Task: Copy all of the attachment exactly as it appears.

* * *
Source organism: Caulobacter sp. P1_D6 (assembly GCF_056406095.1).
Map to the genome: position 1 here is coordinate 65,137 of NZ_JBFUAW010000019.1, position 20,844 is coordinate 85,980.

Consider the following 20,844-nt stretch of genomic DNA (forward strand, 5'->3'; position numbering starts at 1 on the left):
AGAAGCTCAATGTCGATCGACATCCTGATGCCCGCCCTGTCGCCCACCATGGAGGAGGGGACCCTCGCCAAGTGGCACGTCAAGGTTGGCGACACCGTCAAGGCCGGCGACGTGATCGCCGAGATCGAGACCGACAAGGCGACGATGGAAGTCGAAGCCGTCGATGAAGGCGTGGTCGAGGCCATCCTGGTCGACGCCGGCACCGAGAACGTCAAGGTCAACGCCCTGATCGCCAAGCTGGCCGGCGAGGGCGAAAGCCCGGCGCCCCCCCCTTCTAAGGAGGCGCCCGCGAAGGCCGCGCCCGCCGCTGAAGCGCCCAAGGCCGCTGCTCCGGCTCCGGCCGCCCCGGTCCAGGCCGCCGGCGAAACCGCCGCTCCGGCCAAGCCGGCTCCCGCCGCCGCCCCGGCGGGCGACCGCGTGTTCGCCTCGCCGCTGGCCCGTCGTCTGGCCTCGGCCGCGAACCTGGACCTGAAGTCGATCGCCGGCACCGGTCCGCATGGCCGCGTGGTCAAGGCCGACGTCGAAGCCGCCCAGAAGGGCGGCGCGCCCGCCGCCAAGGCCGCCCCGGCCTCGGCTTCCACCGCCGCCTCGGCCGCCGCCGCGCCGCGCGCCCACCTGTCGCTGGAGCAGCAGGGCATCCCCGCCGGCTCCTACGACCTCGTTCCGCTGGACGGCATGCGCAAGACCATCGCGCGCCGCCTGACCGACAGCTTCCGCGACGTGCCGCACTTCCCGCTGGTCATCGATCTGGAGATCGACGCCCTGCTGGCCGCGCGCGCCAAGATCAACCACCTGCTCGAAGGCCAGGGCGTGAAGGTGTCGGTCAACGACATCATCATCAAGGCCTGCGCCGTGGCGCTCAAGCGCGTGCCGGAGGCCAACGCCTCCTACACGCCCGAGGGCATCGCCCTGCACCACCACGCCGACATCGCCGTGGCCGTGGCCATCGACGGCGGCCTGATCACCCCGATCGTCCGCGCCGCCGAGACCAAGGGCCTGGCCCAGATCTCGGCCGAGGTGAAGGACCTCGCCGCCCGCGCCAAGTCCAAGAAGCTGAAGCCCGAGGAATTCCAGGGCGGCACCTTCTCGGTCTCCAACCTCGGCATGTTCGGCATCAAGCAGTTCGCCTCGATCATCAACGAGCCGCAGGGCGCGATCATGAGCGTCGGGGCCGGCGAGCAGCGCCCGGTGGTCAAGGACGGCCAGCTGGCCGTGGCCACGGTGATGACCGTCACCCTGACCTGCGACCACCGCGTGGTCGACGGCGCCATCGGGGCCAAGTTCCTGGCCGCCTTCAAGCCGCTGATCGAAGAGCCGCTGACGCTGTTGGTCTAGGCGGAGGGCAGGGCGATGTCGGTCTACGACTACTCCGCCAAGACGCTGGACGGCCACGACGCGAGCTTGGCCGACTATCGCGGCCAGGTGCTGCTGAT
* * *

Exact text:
Source organism: Caulobacter sp. P1_D6 (assembly GCF_056406095.1).
Map to the genome: position 1 here is coordinate 65,137 of NZ_JBFUAW010000019.1, position 20,844 is coordinate 85,980.

Consider the following 20,844-nt stretch of genomic DNA (forward strand, 5'->3'; position numbering starts at 1 on the left):
AGAAGCTCAATGTCGATCGACATCCTGATGCCCGCCCTGTCGCCCACCATGGAGGAGGGGACCCTCGCCAAGTGGCACGTCAAGGTTGGCGACACCGTCAAGGCCGGCGACGTGATCGCCGAGATCGAGACCGACAAGGCGACGATGGAAGTCGAAGCCGTCGATGAAGGCGTGGTCGAGGCCATCCTGGTCGACGCCGGCACCGAGAACGTCAAGGTCAACGCCCTGATCGCCAAGCTGGCCGGCGAGGGCGAAAGCCCGGCGCCCCCCCCTTCTAAGGAGGCGCCCGCGAAGGCCGCGCCCGCCGCTGAAGCGCCCAAGGCCGCTGCTCCGGCTCCGGCCGCCCCGGTCCAGGCCGCCGGCGAAACCGCCGCTCCGGCCAAGCCGGCTCCCGCCGCCGCCCCGGCGGGCGACCGCGTGTTCGCCTCGCCGCTGGCCCGTCGTCTGGCCTCGGCCGCGAACCTGGACCTGAAGTCGATCGCCGGCACCGGTCCGCATGGCCGCGTGGTCAAGGCCGACGTCGAAGCCGCCCAGAAGGGCGGCGCGCCCGCCGCCAAGGCCGCCCCGGCCTCGGCTTCCACCGCCGCCTCGGCCGCCGCCGCGCCGCGCGCCCACCTGTCGCTGGAGCAGCAGGGCATCCCCGCCGGCTCCTACGACCTCGTTCCGCTGGACGGCATGCGCAAGACCATCGCGCGCCGCCTGACCGACAGCTTCCGCGACGTGCCGCACTTCCCGCTGGTCATCGATCTGGAGATCGACGCCCTGCTGGCCGCGCGCGCCAAGATCAACCACCTGCTCGAAGGCCAGGGCGTGAAGGTGTCGGTCAACGACATCATCATCAAGGCCTGCGCCGTGGCGCTCAAGCGCGTGCCGGAGGCCAACGCCTCCTACACGCCCGAGGGCATCGCCCTGCACCACCACGCCGACATCGCCGTGGCCGTGGCCATCGACGGCGGCCTGATCACCCCGATCGTCCGCGCCGCCGAGACCAAGGGCCTGGCCCAGATCTCGGCCGAGGTGAAGGACCTCGCCGCCCGCGCCAAGTCCAAGAAGCTGAAGCCCGAGGAATTCCAGGGCGGCACCTTCTCGGTCTCCAACCTCGGCATGTTCGGCATCAAGCAGTTCGCCTCGATCATCAACGAGCCGCAGGGCGCGATCATGAGCGTCGGGGCCGGCGAGCAGCGCCCGGTGGTCAAGGACGGCCAGCTGGCCGTGGCCACGGTGATGACCGTCACCCTGACCTGCGACCACCGCGTGGTCGACGGCGCCATCGGGGCCAAGTTCCTGGCCGCCTTCAAGCCGCTGATCGAAGAGCCGCTGACGCTGTTGGTCTAGGCGGAGGGCAGGGCGATGTCGGTCTACGACTACTCCGCCAAGACGCTGGACGGCCACGACGCGAGCTTGGCCGACTATCGCGGCCAGGTGCTGCTGAT